Nepal and China established their diplomatic relations in 1955. Nepal was in a period of political chaos and instability under an interim constitution then. Sixty years later, the situation is nearly the same. Nepal is under a republican set-up, in a phase of another interim constitution, with political chaos and instability ruling supreme.
For Chinese mandarins – who hold the view that politically stable and economic prosperous Nepal is a prerequisite to guarantee security in their bordering areas- their quest to see a stable Nepal seems still distant for being realised.
As China remains distant observer of Nepal's internal political matters, it has been supporting the forces of stability all the time. Communist China, without any ideological closeness, supported the traditional monarchy as a factor of stability.
Although Nepal's overall political set-up is dominated by communist leaning ideologies, which holds sway over 60 percent seats in the Legislature, China has maintained good relations with liberal democratic Nepali Congress Party. China does not have any favorite or choice in Nepalese politics as mandarins back the party in power that can guarantee stability in Nepal.
At one time, UCPN-Maoist, which launched a violent insurgency in Nepal, used to be a blue boy for the Indian establishment. Soon after the party entered in the mainstream politics, the Chinese embraced them.
Just a few days before the visit of Chinese Foreign Minister Wang Yi, China offered a broader package for economic support to Nepal. The Eleventh Session of Nepal–China Joint Economic and Trade Committee reviewed the development of bilateral trade, economic and technical assistance and economic cooperation between Nepal and China in the recent years.
During the session held in the Ministry of Commerce of the People’s Republic of China in Beijing on 17 -18 December, both sides expressed satisfaction on the accomplishments achieved during the period and gave more emphasis on enhancing level of cooperation to further augment bilateral trade and economic cooperation between the two countries, the Finance Ministry said.
At the end of the meeting, the two signed an MoU on Jointly Promoting the Silk Road Economic Belt under the Framework of China – Nepal Joint Committee on Economic and Trade Cooperation and exchanged letters for providing a batch of living materials under the grant assistance for the northern hilly region of Nepal; and construction of two schools in Lamjung and Sindhupalchowk.
The Nepalese delegation was led by finance secretary Suman Prasad Sharma and the Chinese side was headed by Ms Gao Yin, the Vice Minister for Commerce of PR China.
The Nepalese side requested for more Chinese investment in Nepal in prioritized sectors and more concession to improve Nepalese export to China as to reduce the growing trade deficit faced by Nepal.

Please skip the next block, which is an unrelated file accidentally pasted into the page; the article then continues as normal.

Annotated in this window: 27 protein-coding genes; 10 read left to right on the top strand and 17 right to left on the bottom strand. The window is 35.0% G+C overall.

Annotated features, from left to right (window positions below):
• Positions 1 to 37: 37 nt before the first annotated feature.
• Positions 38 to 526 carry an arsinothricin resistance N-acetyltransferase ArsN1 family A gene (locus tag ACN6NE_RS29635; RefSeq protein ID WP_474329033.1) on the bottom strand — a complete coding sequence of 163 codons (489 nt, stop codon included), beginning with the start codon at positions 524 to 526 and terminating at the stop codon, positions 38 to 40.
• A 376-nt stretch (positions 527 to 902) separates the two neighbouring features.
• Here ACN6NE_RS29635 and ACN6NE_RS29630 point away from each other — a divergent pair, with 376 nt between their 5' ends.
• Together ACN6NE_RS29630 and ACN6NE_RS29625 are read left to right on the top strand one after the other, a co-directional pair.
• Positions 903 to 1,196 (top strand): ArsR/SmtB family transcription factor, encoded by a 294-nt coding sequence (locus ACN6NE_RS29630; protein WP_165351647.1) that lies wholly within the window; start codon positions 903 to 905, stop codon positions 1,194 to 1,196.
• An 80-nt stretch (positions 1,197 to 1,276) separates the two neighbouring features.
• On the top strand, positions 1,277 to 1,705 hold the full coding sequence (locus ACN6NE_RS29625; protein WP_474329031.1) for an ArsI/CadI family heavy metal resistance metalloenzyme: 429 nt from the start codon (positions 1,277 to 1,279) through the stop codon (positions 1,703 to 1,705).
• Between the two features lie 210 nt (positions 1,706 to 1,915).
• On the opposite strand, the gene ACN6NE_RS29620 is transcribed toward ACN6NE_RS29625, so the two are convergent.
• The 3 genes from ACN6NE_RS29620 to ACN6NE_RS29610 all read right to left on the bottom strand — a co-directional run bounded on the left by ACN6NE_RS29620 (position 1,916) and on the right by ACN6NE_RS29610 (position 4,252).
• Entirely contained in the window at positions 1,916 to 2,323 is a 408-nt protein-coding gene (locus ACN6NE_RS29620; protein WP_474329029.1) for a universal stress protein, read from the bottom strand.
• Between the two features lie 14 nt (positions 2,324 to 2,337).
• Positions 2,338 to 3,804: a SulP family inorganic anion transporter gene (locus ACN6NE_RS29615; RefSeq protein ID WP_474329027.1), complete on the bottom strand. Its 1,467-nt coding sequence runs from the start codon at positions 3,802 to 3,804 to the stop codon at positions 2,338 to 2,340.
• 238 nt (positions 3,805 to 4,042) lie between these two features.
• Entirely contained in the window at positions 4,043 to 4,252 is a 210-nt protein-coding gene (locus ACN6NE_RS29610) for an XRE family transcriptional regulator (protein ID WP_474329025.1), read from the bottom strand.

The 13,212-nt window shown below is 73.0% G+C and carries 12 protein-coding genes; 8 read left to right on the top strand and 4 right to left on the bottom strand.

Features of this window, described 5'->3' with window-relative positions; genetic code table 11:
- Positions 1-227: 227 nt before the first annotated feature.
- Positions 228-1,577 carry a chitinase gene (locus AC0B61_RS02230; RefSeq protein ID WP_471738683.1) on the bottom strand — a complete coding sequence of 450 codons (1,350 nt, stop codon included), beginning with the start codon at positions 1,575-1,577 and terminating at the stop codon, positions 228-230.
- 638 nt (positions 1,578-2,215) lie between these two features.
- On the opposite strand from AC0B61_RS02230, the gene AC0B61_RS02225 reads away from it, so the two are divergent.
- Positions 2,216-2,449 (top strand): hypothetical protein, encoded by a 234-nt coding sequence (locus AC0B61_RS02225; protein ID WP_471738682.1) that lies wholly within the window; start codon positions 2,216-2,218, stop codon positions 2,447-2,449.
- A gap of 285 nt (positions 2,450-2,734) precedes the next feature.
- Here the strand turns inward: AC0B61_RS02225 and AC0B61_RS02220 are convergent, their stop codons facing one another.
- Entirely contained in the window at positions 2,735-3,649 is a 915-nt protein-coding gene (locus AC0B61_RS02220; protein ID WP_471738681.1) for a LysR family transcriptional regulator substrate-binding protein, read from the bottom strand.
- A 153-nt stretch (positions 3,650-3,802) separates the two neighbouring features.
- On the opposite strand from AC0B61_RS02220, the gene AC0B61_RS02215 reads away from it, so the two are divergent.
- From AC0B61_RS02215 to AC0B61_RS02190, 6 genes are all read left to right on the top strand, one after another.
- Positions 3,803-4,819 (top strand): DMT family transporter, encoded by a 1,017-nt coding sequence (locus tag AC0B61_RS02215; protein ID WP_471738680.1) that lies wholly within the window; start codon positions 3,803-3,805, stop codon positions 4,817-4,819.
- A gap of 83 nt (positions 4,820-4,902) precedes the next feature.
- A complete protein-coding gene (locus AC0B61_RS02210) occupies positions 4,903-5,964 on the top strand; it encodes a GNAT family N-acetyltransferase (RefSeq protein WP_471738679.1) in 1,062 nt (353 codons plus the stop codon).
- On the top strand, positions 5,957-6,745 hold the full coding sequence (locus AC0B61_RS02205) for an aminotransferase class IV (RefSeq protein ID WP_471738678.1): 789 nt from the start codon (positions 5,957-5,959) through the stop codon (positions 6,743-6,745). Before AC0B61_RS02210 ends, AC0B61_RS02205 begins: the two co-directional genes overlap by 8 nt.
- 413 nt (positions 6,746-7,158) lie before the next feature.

China increased grant assistance over 400 percent, and exempted duty from many Nepalese products to increase Nepal's export, with promise for more investments in infrastructure sectors including road and hydropower. During the meeting, China declared to link Kerung, Nepal-China border point, by rail ways.
As interparty dispute among Nepal's political parties is growing, the upcoming visit of Chinese Foreign Minister Wang Yi is very significant as he may suggest Nepalese political leaders to unite for stability and constitution.
RPP-Nepal leader Kamal Thapa, Nepal's pro-Hindu leader, has recently warned Nepal’s western friends and neighbors not to get involved in the constitutional debate. At a time when Nepal needs political harmony to bring the constitution, China’s suggestions would be meaningful and appropriate.
China's concerns with its southern neighbor are for seeing political stability here. In the last sixty years, Nepal-China relations have passed through different constitutions and four different systems, including the period of first interim constitution, brief experiment of multi-party democracy with 1959 constitution, then with guided Panchayat System under the Constitution of Nepal 1961, period of constitutional monarchy and current republican set-up under interim constitution. What has always been at issue in Nepal is political stability.
Although there is uncertainty about the promulgation of new Constitution, Wang is likely to talk about prospective higher-level visit from China to Nepal — at the level of President or Premier— in the near future as the two neighbors are celebrating the Golden Jubilee of diplomatic relations next year.
“We can expect a higher-level visit from China in the near future as the visit of Foreign Minister Wang would pave the way for the same,” said Nepal’s Ambassador to China Mahesh Maskey. Diplomatic sources said Chinese President Xi Jinping could visit Nepal as early as February.
The Chinese foreign minister will call on President Ram Baran Yadav and Prime Minister Koirala and hold bilateral talks with his Nepali counterpart Mahendra Bahadur Pandey on December 26.
“The entire gamut of bilateral issues, including trade and investment, tourism, culture and assistance will be discussed,” said Joint Secretary Jhabindra Aryal, who heads North-East Asia Division at the Ministry of Foreign Affairs.
Whether there is stability or instability, China has a role to move its diplomacy in Nepal. As Confucius says one cannot choose the neighbors but will have to live with them, mandarins have learned the art to live with Nepal and support Nepal’s path of development all situations.